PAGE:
What should the break-in period be for the Clarity?

Discussion in 'Clarity' started by Rob_v1, Feb 17, 2018.

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  1. Rob_v1

    Rob_v1 Member

    The owner's manual states that full-throttle starts should be avoided for the first 600 miles, and this seems to be the standard verbiage for all Honda vehicles. However, this appears to be misapplied to the Clarity, where the ICE may be operated infrequently. I have no idea when the ICE in our Clarity will see 600 miles of operation. It could be a year or more. I guess I won't start racing anytime soon.
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  3. Rob_v1

    Rob_v1 Member

    There must be a Volt owner who at least thought about this. I see our options as follows:

    1. Plan a 600+-mile trip in HV mode. Well, maybe more, if I really want the engine to experience 600 miles of run time.
    2. Drive 600 miles in EV/HV/Sport modes, and say it's done, disregarding any scientific aspects to the break in process.
    3. Carefully log engine run time until I reach about 600 miles with the motor running. I think I'd rather install an hour meter, and multiply hours by 30 or something.
    4. Blow it all off and put the pedal to the metal. Break ins are for sissies!

    AlanSqB and Valente like this.
  4. PHEV Newbie

    PHEV Newbie Well-Known Member

    Slightly off topic but I've always been told not to let an IC engine sit unused for extended periods. Reason being that the oil will eventually drain and leave internal parts poorly lubricated. Under this condition, each time the engine is started, it will cause unusual wear. Because the Clarity's oil is super low viscosity, that might be even a bigger problem. Part of my daily drive is 10 miles on the highway, which I stay in EV. Once a week though, I'll switch to HV so the ICE can fire up to operating temp in order to keep internal parts lubricated.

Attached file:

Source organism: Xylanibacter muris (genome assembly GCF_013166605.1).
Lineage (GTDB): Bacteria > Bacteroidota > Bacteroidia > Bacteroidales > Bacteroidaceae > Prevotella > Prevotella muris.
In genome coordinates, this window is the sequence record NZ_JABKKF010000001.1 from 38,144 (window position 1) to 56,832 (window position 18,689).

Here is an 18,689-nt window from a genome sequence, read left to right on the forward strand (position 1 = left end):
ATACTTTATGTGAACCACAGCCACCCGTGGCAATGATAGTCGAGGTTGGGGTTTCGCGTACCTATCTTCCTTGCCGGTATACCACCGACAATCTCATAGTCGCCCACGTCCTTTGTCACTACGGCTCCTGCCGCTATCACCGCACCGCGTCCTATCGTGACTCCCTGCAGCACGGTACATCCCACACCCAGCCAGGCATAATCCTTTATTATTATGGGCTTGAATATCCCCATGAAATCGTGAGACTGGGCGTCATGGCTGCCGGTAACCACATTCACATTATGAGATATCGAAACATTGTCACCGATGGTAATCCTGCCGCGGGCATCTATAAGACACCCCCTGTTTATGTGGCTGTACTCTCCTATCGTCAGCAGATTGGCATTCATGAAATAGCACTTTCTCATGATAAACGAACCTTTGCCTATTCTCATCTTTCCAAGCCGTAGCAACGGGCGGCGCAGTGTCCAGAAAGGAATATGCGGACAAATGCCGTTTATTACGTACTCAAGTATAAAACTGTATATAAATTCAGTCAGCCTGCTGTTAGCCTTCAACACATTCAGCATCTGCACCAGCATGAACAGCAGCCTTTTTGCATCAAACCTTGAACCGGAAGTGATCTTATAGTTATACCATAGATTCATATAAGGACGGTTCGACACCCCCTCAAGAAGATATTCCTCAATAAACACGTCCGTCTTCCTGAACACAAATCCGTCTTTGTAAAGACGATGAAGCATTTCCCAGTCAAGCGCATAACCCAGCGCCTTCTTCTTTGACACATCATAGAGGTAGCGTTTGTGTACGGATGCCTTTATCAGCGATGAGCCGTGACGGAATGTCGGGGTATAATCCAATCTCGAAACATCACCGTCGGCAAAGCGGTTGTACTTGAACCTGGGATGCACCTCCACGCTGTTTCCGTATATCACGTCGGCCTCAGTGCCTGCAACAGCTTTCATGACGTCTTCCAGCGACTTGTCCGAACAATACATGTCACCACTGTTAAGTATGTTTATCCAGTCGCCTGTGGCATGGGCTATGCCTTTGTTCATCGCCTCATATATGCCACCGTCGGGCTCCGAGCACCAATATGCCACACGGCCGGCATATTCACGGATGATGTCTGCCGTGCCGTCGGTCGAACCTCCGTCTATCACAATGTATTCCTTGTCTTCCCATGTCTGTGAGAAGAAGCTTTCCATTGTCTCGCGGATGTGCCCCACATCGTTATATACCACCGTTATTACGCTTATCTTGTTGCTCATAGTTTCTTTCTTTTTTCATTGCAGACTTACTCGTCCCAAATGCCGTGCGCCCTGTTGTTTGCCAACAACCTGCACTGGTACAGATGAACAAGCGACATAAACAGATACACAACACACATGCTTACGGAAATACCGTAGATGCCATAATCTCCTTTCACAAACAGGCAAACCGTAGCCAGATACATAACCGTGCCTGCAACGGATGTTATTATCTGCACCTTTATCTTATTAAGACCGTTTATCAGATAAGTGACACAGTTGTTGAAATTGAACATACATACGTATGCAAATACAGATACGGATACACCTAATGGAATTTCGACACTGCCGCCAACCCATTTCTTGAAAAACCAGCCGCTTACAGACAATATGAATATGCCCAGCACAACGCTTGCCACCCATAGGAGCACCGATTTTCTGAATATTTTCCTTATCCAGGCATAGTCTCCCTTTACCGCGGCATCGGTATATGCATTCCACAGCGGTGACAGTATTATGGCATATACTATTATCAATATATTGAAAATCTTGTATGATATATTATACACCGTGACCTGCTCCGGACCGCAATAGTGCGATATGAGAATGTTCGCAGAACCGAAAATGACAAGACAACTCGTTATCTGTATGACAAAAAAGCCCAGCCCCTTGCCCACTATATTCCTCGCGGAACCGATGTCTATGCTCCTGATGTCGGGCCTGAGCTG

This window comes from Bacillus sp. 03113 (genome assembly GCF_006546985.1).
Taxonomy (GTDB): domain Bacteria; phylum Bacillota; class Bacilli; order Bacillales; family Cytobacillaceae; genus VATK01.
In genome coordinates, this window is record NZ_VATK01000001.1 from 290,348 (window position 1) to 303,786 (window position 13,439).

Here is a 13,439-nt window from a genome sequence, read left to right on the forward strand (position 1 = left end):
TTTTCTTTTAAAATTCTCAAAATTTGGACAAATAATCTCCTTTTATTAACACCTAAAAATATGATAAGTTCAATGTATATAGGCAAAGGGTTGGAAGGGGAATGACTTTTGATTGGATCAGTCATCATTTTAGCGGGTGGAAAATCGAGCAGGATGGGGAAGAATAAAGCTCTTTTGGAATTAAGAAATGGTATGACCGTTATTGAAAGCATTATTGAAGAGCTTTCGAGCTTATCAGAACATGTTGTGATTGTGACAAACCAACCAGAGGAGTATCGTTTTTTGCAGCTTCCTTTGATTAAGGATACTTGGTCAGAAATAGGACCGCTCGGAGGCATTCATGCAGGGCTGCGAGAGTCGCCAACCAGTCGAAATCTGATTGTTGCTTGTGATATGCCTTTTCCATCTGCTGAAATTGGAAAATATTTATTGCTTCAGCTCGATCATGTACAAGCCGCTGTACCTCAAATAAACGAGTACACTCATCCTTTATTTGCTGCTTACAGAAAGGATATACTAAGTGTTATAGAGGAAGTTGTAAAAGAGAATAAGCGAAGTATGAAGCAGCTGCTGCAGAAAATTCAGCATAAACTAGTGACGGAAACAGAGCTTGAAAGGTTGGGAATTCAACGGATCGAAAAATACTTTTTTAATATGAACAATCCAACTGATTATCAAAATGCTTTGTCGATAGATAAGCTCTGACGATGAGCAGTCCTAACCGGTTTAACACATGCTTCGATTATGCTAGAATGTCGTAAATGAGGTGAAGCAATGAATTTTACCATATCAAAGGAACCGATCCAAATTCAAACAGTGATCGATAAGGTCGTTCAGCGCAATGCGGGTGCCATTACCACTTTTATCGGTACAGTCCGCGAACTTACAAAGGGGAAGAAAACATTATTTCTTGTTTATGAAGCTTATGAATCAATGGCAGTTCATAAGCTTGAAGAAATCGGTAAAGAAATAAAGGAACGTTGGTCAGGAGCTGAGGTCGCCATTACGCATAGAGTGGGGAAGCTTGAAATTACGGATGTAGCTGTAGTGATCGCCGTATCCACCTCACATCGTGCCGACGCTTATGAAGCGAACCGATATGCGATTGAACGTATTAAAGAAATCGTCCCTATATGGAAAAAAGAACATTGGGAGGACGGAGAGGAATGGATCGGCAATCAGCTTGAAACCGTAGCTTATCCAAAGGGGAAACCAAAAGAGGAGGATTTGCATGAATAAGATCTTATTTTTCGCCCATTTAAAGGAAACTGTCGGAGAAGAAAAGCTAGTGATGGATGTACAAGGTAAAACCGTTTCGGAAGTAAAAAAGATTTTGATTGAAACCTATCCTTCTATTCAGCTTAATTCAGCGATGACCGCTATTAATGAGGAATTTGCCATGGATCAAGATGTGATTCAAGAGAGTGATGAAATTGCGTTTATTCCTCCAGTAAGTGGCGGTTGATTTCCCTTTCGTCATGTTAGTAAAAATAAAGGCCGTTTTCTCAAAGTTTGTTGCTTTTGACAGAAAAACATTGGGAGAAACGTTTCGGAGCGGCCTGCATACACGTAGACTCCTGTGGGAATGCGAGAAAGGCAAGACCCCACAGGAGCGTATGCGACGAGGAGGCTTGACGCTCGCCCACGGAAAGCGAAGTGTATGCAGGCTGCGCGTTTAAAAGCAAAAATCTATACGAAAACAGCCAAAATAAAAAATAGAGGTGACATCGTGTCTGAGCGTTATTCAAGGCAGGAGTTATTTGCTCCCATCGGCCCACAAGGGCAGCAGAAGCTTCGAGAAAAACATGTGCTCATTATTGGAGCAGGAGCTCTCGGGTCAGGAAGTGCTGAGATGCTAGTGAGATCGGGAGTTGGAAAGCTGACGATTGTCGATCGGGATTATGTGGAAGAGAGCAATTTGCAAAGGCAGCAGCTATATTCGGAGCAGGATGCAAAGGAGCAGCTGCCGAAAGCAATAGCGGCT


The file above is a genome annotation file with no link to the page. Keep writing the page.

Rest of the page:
5. loomis2

    loomis2 Well-Known Member

    I think you guys are overthinking this. Honda wouldn't make a car where it's engine would lock up during normal use or the gas would go bad. They know how the car is designed to work. Can you imagine the lawsuits they would have if that stuff happened?
    AlanSqB and Valente like this.
  6. Smiley Hacker

    Smiley Hacker New Member

    After 60 days and 800 miles Clarity started ICE with message about needed to run for oil circulation. Stopped ICE after coupla minutes.
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  8. The Volt does the same thing (based on how many days since last the ICE was used).